Tax Implications of India's Personal Data Protection Bill

August 2, 2020

[Varun is a student at Gujarat National Law University.]

 

The increase in the use of cloud computing has raised several privacy concerns and hindrances to cross-border law enforcement, particularly because multinational corporations do not maintain IT infrastructure in every country. Instead, they use servers situated at one location for their operations across the globe or rent the servers from a third party. To remedy this, the Personal Data Protection Bill 2019 (Bill) was introduced in Parliament. The Bill seeks to regulate the way in which personal data is collected, processed and stored by corporations and the government. It proposes data localisation to achieve the same.

 

The Bill categorises personal data into ‘sensitive personal data’ and ‘critical personal data’. ‘Sensitive personal data’ includes data that reveals or is related to or constitutes one’s health, sex, finances, identity, etc. What constitutes ‘critical personal data’ is yet to be notified by the government. The reason for this distinction is that ‘sensitive personal data’ may be transferred outside India for processing only if exclusively consented to by the individual, but it has to be stored in India. In contrast, critical personal data shall be processed and stored only in India. The underlying principle here suggests maintenance of personal data of Indian users within India. The distinguishing feature of cloud computing is that the transactions occur entirely in the virtual world. There is little, if any, connection between the revenue-generating activity and a particular geographical location. However, existing international tax concepts do focus on physical presence in allocating taxing authority among different jurisdictions. After the Bill receives legislative assent, multinational data companies, especially data giants like Facebook, Amazon, Apple, Netflix, Google etc. will have to maintain their servers in India, creating a physical presence in the country. This presence may create a permanent establishment (PE) subjecting the attributable profits to Indian tax jurisdiction.

 

Permanent establishment

 

As per various Double Taxation Avoidance Agreements (DTAA) entered into by India, the existence of a PE is a prerequisite to tax a non-resident company’s Indian income. A PE represents the existence of a substantial element of an enduring or permanent nature of a foreign enterprise in another country. It should be of such a nature that it would amount to a virtual projection of the foreign enterprise of one country onto the soil of another country. PE is defined as a 'fixed place of business through which business of an enterprise is wholly or partly carried on', thereby laying down two conditions for the creation of a PE: a) fixed place of business and b) carrying on of business .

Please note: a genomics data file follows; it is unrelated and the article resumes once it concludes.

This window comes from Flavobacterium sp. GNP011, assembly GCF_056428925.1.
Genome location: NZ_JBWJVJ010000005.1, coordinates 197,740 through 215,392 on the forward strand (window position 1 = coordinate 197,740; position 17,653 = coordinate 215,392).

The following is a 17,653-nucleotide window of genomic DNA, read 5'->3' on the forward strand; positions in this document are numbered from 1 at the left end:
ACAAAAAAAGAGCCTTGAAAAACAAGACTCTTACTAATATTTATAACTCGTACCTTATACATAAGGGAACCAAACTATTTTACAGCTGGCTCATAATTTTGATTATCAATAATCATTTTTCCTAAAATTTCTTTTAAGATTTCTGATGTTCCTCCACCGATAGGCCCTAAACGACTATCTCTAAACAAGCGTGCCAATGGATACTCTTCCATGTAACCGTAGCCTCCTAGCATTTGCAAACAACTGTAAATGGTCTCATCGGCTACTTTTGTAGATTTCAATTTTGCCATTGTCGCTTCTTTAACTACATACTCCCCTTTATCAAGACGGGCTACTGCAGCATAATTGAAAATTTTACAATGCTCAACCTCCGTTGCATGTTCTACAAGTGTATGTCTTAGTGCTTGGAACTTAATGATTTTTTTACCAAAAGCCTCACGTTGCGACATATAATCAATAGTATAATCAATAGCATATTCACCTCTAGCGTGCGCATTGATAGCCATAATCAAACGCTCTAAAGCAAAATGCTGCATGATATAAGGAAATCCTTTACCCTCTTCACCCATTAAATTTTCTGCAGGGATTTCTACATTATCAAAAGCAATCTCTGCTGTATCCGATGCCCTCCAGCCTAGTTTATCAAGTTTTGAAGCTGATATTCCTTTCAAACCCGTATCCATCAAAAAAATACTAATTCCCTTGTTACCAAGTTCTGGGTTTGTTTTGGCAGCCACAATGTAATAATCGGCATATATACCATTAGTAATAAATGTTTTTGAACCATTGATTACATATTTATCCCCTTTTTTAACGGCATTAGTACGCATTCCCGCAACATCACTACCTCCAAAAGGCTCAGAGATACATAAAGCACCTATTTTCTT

Fixed place of business

 

According to various DTAAs and the OECD Commentary, equipment and, therefore, IT-based servers, may constitute a 'place of business' in the context of cloud computing transactions. It does not matter whether the cloud service providers own or lease the server from a third party, because as long as the non-resident business has the power of disposition over the facility, it is sufficient to constitute a specific place of business. In addition to that, if the servers are located at a particular geographical area for an adequate amount of time, it most likely is a place of business that is fixed.

 

However, if a non-resident cloud service provider’s only interaction with India is providing cloud computing services to its Indian customers while all of its infrastructure, servers and employees are located outside India, then the non-resident business has no 'fixed place of business' in India. Although, post-legislative assent to the Bill, foreign companies will be required to maintain their servers for processing and/or storing personal data in India. This requirement will constitute a 'fixed place of business', thus meeting the first precondition for a PE.

 

Carrying on of business

 

The more testing question is whether the non-resident company is wholly or partly 'carrying on business' at the place where the server is at its disposal. The various DTAAs and the OECD Commentary treats businesses as conducted at the location of the enterprise’s equipment, even if the enterprise conducts its operations mainly through automatic equipment that requires minimal human intervention. In other words, for an enterprise to be treated as conducting its business at the location of the servers, personnel are not required to operate the servers or other equipment at their location.